What can be done? In the last seventy years, Jews hopefully have learned, from hard experience and the establishment of the State of Israel, that Jewish blood is not cheap. No Jew should stand by idly and passively watch another Jew being beaten or harassed. Of course don’t be foolish, over-aggressive, disproportionate in response, or a vigilante – but also don’t be docile. Jews should respond blow for blow – two blows for every one blow – to every unprovoked attack. It has been painful to watch videos of Jews in Brooklyn being knocked down – and the victim can’t or won’t respond.

In the current environment, Jews have to be vigilant. I dare say that Jews who are walking and talking on their cell phones are easy targets, vulnerable to assault and almost powerless to resist or retaliate. Loss of the cell phone walk and talk is a great sacrifice but an unfortunate necessity until the situation stabilizes. (It also helps you avoid walking into other people or oncoming traffic.)

The spirit of Chanuka was the capacity of a small group of Jews to rise up in righteous indignation and fight back against our oppressors. It was not all latkes and jelly doughnuts. We are not protected by organizations that pride themselves on counting the number of attacks on Jews, and actively oppose the self-defense measures that could increase our sense of security. The Torah demands that we act in our own defense, as the Jews in Monsey did several nights ago.

But we have to reckon with another phenomenon as well. The white supremacists who attacked Jews in Poway and Pittsburgh are fringe actors who enjoy no support from mainstream society. Their hatred is boundless, unassuageable, and they threaten not only Jews and blacks but American society generally.

The recent attacks against Jews that did not originate with white supremacists or neo-Nazis are inexplicable. There is no rational reason why these black Americans, random or not, should be attacking Jews. Blacks have prospered under the Trump economy as never before. Black unemployment is at an all-time low and black businesses have thrived. Black support for Trump is growing, even as the fatherlessness of the average black home remains pervasive, troubling and the cause of much mischief. None of this explains why some would therefore just attack Jews.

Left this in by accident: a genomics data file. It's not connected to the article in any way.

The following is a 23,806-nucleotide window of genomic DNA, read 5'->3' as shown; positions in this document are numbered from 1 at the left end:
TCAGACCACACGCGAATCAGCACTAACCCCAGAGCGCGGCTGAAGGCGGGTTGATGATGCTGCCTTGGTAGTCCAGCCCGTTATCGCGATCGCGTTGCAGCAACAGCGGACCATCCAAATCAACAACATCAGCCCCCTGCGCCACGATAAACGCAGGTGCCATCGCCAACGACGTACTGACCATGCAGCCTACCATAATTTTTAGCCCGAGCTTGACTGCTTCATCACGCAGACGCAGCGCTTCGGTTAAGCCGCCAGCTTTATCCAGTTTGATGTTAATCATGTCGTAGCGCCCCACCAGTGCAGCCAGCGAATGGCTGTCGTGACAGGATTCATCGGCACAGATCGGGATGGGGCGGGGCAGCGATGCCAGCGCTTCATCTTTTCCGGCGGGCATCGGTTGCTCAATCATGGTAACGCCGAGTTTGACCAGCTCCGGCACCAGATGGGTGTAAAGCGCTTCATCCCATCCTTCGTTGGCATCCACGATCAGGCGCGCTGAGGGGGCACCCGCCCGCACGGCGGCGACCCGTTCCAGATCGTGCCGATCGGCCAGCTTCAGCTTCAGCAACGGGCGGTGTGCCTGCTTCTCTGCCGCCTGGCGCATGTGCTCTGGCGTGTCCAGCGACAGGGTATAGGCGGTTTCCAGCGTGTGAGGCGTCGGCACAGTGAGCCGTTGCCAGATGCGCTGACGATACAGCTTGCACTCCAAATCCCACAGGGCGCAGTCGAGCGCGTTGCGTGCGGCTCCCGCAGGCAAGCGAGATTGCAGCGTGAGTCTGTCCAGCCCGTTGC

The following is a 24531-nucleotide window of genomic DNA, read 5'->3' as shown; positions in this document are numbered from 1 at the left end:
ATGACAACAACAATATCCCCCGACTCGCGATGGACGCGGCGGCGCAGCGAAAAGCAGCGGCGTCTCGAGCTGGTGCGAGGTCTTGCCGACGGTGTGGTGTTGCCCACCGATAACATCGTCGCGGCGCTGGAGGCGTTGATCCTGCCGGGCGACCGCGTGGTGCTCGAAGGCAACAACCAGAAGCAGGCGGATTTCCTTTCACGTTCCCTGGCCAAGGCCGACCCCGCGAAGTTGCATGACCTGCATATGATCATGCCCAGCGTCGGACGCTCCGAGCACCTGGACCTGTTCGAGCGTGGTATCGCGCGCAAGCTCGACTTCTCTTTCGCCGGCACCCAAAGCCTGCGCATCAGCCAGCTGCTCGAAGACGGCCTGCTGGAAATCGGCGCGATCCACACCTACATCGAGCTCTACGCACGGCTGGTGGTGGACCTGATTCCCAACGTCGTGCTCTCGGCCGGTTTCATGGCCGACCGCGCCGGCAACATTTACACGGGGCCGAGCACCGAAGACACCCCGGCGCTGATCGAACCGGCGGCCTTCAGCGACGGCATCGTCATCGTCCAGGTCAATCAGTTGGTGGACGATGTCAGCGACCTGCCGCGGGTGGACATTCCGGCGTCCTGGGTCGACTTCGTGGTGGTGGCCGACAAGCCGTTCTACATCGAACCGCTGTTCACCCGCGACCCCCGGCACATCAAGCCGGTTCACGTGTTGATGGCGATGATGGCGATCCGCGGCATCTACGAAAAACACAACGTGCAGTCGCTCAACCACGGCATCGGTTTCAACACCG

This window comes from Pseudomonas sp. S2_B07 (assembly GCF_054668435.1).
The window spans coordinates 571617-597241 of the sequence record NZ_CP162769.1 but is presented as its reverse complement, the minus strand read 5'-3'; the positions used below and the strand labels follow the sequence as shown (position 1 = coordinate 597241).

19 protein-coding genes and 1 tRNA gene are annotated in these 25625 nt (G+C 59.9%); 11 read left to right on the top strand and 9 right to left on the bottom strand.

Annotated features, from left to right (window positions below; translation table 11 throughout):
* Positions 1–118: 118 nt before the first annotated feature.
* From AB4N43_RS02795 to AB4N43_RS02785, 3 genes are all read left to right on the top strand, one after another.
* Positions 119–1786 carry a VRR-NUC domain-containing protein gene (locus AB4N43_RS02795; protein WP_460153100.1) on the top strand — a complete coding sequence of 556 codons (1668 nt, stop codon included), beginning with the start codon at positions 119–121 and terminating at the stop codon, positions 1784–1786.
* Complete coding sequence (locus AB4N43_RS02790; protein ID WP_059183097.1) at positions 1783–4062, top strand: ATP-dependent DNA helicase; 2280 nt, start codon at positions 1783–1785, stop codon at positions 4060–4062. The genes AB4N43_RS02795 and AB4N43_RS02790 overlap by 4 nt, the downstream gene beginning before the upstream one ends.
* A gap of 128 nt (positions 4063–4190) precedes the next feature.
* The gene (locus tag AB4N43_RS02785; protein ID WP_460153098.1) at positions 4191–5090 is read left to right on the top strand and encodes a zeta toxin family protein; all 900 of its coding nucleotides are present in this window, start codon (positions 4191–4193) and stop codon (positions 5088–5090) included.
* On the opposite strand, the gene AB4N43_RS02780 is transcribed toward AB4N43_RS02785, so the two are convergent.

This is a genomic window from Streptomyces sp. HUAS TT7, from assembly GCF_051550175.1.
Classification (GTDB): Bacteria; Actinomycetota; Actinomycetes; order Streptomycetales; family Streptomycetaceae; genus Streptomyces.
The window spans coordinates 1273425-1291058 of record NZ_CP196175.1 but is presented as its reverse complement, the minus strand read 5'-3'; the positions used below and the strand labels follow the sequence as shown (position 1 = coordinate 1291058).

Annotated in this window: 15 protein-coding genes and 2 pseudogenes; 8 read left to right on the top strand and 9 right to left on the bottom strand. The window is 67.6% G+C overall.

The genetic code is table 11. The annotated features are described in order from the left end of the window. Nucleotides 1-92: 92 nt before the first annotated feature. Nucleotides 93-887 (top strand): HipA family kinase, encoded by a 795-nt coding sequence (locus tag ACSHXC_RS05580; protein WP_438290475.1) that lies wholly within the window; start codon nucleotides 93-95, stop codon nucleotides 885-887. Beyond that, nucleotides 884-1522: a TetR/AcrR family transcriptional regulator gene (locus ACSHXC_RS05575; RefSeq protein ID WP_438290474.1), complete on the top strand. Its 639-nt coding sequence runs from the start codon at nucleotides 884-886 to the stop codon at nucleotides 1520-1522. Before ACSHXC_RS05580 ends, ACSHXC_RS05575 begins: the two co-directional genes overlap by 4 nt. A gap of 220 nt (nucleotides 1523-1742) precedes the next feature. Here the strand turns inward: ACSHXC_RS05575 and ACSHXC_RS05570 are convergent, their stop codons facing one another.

If it is inexplicable, then that too is teaching us something. Every galut ends. That is the first reality of Jewish history. The second reality of Jewish history is that each inhabitant of a particular galut has denied the first reality that every galut ends, until it has been too late. If this rash of violence against Jews could be attributed to a particular cause – we did X or Y and brought it on ourselves – then we would comfort ourselves by saying that if we just stop doing X or Y, then the danger will pass and this galut will continue as before.

When the aggression is inexplicable, we have to look for the source elsewhere. I am not a prophet – but I do know that this galut will end as all the others have ended. That is a simple truth of Torah. Is anyone confident that the United States ten years from now will be the same as it is today – more united, peaceful and prosperous? (The US today is relatively peaceful and prosperous but not at all united.) Will it more supportive of Jews or of Israel? Or will it be more divided, spiteful, and debt-ridden, with each group competing for tinier shares in a smaller pie of resources, with some imposing its amoral notions on all others, with growing disenchantment of those who see the America they knew slipping away from them, and with the looming day of reckoning because of the deficit that now exceeds $22 trillion and is unstoppable?

When this galut ends, it will be possible to trace back the steps that led to its decline and its inhospitability to Jews. The signs are there, as is the land of Israel that beckons all of us.

Perhaps that is the only conclusion that makes any sense. Are we ready to draw those conclusions? Or will we content ourselves with prayer vigils, politician’s clichés, barricades and security enhancements and deflecting words?

Those are the good questions that should be uppermost in the minds of Jews as we endure the current storm of weapons and words.